So now I have less guilt and a bunch of spare space on my previously stuffed-to-the-limit bookcase — not bad for a few hours of work! This exercise was a nice example of how even a small uncluttering project can make a noticeable difference.

Organizing your reading effectively with Goodreads

Goodreads is the internet’s largest site for book discovery. Countless book lovers use it every day to find titles to read, talk with each other, post reviews, and interact with some of the authors they admire. That’s fun, but there’s so much more you can do with an Goodreads account. The following are suggestions for how to get the most of Goodreads.

Stats on books you’ve read

To visit your stats page, log in to your Goodreads account, then click My Books at the top of the page, and then Stats on the right. Here you’ll see all of the books that you’ve told Goodreads that you’ve read, sorted by year.

Click Pages to see the total number of pages you read in a given year, and hit Publication Year to see how often you read books published within a given year. Additionally, click Details next to each collection to see the specific titles you read as well as their ratings. Lastly, I like to click View Books From [year] for a list of those titles, and sort the result by rating, author and more to try and spot trends. Did I enjoy a certain author’s work? Was there a genre I went to more often than others? It’s a fun and very organized way to take a good look at your reading habits.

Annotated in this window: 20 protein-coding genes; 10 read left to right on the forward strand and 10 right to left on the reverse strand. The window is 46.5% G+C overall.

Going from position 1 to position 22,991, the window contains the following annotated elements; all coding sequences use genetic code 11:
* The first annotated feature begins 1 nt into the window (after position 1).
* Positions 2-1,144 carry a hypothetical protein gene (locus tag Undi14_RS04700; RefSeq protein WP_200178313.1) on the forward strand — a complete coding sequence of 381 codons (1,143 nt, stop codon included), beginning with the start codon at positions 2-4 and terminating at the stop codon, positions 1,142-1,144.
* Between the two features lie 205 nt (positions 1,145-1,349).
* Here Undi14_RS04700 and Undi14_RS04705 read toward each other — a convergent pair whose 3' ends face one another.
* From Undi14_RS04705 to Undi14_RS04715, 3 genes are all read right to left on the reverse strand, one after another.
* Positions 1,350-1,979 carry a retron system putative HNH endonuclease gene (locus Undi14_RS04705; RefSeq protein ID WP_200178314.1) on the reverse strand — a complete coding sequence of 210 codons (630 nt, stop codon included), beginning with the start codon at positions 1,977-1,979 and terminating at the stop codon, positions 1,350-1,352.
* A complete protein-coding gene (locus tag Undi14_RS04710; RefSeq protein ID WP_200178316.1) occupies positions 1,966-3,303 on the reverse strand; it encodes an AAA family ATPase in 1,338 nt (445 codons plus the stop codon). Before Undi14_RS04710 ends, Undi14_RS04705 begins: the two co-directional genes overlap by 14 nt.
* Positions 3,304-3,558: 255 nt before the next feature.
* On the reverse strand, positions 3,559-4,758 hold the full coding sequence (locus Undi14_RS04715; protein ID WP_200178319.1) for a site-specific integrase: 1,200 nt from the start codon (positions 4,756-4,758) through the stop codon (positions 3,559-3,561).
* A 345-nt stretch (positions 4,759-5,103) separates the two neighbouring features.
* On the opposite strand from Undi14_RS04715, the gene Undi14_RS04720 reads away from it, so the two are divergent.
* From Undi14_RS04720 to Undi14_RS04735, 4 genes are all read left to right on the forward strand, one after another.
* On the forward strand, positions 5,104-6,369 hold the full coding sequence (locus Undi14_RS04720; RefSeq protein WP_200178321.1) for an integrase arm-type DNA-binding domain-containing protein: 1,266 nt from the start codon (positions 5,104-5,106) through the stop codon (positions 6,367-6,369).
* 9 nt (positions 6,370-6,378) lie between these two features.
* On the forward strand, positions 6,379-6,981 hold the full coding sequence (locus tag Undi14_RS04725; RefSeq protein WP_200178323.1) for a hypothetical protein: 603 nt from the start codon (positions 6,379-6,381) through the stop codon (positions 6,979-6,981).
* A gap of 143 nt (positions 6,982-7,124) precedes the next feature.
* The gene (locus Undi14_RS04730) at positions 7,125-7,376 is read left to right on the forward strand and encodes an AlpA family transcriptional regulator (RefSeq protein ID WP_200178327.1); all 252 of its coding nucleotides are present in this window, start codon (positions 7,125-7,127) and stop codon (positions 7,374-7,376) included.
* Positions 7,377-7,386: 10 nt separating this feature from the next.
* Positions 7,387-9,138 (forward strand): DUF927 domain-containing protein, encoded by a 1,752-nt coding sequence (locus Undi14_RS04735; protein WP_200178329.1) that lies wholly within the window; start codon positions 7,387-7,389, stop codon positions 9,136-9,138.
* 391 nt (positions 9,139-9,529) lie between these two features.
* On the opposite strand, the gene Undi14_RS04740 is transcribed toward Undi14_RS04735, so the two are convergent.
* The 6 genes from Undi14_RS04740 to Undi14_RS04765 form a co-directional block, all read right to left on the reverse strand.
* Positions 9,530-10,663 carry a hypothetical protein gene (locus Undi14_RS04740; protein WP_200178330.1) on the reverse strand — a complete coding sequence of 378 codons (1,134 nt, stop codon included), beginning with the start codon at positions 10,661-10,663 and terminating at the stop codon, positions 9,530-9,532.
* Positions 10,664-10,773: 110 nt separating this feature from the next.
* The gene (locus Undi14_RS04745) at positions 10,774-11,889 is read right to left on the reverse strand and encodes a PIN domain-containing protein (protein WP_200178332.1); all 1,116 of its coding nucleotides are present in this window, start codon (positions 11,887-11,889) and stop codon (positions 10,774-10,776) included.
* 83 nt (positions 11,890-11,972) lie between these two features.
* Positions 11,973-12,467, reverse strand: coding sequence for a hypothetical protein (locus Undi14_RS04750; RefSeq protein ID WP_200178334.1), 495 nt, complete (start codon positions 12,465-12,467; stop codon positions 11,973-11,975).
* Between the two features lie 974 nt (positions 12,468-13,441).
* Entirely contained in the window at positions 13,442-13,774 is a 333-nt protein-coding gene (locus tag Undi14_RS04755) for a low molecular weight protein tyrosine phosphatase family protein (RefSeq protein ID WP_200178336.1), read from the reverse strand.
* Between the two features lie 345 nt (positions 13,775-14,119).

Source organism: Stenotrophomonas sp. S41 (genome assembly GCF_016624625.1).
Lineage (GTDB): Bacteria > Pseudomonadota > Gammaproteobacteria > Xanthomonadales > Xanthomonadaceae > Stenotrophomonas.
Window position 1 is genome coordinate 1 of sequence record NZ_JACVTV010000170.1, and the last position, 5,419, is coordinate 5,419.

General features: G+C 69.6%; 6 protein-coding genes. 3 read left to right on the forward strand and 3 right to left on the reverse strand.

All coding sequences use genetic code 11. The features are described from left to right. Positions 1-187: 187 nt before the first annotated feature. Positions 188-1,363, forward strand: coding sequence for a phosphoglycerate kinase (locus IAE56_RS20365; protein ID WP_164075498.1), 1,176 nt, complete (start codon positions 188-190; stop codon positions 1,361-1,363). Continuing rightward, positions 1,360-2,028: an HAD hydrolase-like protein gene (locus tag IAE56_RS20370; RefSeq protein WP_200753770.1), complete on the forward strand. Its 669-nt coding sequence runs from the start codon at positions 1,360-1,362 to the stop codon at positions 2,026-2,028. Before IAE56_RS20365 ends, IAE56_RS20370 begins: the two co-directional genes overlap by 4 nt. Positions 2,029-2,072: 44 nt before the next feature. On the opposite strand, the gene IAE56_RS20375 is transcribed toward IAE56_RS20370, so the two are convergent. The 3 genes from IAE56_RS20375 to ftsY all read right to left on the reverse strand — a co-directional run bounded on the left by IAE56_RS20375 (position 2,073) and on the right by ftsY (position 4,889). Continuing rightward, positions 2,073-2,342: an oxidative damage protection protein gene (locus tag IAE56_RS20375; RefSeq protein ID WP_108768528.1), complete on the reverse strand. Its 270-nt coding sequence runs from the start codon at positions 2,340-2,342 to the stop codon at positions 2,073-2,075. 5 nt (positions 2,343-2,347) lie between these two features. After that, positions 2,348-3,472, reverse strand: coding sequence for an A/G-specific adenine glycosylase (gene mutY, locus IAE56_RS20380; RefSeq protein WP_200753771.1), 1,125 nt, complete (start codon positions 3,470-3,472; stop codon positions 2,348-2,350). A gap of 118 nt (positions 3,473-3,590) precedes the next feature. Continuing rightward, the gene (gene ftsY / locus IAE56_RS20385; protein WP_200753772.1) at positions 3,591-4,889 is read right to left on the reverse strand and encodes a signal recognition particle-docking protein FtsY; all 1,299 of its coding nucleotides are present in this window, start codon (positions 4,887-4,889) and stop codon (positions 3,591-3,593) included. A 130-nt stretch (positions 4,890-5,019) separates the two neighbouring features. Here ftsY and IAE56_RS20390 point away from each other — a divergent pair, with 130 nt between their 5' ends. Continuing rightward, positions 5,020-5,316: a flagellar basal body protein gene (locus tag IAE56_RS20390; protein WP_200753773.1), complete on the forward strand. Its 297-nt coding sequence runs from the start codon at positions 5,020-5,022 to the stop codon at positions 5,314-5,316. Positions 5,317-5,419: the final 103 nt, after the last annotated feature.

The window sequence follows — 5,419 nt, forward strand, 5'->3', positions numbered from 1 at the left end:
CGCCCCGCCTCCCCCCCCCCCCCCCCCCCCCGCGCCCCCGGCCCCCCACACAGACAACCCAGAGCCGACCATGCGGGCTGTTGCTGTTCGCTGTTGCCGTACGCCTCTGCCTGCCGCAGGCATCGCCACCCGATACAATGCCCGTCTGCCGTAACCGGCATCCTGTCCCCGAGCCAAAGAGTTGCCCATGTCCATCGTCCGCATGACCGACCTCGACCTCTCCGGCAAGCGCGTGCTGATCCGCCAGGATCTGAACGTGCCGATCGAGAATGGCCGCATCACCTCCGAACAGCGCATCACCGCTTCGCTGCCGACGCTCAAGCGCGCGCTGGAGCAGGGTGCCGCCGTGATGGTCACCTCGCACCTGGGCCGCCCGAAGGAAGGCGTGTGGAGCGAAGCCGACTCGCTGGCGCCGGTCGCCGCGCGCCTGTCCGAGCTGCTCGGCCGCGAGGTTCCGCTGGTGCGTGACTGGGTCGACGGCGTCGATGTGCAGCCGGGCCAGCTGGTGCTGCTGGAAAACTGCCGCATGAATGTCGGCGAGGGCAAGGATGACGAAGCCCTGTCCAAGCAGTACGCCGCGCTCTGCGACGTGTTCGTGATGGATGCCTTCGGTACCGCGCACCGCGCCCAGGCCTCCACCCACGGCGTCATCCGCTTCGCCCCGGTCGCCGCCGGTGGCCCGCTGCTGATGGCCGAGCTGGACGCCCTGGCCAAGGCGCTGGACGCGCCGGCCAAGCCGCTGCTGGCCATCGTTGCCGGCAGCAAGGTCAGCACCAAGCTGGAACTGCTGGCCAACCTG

Barcode scan books you want to read

The practice of “showrooming” — visiting a brick-and-mortar store to do research before making an online purchase — is real. The Goodreads mobile apps for Android and iOS includes a barcode scanner that’s much more versatile.

Instead of making a purchase, you can use the app to quickly find reviews of a book you might buy right then and there. I’ve done that several times. If you do buy the book, you can add it to your “shelf” to share what you’re reading.

Join a reading challenge

Each year, Goodreads challenges users to read a certain number of books. It can be fun, and the 2016 challenge is underway. Once you’ve joined, your followers and friends can note your progress and cheer you on. Of course, this isn’t for people who don’t want to make reading a competition, but others can enjoy it.

Customize shelves

Goodreads lets you sort books into categories, or “shelves.” By default, you start with three: Want to Read, Currently Reading, and Read. You can create as many custom shelves as you want for additional organization.

To create a shelf, click My Books at the top of the page and then Add Shelf on the left. The rest is up to you: “vacation favorites,” “guilty pleasures,” “business and work,” “borrowed from friends” and so on. With a click you can see only the books that are on any shelf.

Get useful recommendations

Goodreads also will recommend books you might like based on your habits. You can improve its accuracy by liking and rating lots of books. Also, note the books you don’t like and lastly, keep sorting books into your custom shelves. You’ll notice your recommendations improve over time.